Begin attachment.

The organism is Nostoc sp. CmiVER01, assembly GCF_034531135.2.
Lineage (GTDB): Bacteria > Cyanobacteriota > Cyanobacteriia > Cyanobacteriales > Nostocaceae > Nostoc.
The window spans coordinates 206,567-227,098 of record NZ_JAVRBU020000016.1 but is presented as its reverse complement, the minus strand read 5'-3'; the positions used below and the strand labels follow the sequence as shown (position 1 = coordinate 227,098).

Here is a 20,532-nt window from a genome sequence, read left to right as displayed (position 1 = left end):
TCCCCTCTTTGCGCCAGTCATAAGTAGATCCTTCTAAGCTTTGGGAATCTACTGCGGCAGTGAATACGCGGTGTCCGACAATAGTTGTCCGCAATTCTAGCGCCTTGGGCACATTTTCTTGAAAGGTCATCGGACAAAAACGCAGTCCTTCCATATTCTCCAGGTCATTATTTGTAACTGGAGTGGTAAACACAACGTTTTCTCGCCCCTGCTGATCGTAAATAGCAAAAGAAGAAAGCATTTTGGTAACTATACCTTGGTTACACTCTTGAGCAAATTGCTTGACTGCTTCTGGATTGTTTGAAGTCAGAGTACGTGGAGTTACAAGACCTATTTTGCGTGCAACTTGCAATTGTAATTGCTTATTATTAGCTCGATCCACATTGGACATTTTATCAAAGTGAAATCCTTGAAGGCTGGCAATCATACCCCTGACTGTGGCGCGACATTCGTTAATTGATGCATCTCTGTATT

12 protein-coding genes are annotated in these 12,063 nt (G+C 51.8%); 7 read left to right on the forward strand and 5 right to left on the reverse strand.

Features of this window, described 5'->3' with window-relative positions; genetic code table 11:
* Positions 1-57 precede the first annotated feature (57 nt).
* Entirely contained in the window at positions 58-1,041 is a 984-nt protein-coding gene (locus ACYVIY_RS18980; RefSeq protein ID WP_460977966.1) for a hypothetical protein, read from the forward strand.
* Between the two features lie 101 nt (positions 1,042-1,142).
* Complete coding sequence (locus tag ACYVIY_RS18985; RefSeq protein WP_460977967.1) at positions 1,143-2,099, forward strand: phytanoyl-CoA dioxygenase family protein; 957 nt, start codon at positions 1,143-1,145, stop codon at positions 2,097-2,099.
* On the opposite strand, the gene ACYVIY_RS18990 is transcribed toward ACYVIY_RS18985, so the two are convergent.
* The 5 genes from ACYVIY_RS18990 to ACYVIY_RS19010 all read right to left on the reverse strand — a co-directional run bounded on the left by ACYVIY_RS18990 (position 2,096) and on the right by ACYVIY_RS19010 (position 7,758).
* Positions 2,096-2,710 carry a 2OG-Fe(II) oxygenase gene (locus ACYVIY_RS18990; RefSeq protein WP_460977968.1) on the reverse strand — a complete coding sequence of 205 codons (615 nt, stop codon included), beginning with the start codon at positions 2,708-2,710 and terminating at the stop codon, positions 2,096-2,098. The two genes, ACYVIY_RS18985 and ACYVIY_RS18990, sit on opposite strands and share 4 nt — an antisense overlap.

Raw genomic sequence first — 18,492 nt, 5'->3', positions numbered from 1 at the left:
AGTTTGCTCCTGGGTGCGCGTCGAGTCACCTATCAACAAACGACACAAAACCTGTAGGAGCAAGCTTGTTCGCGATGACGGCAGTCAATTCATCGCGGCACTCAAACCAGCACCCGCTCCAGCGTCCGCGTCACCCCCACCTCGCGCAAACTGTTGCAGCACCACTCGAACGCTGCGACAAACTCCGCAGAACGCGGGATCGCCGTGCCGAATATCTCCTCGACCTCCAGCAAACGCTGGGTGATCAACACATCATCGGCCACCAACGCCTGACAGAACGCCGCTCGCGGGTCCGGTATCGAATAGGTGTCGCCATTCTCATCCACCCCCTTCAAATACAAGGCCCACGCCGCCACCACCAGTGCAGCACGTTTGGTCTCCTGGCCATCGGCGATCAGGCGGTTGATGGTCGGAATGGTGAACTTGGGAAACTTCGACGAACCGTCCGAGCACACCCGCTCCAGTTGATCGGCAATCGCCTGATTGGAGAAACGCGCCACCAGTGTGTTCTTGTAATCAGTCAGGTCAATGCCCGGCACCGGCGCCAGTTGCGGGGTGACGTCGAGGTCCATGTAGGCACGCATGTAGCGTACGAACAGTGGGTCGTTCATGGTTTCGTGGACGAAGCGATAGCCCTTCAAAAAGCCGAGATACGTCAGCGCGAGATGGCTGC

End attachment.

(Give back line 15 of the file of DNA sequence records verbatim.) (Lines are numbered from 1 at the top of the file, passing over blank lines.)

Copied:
Raw genomic sequence first — 18,492 nt, 5'->3', positions numbered from 1 at the left: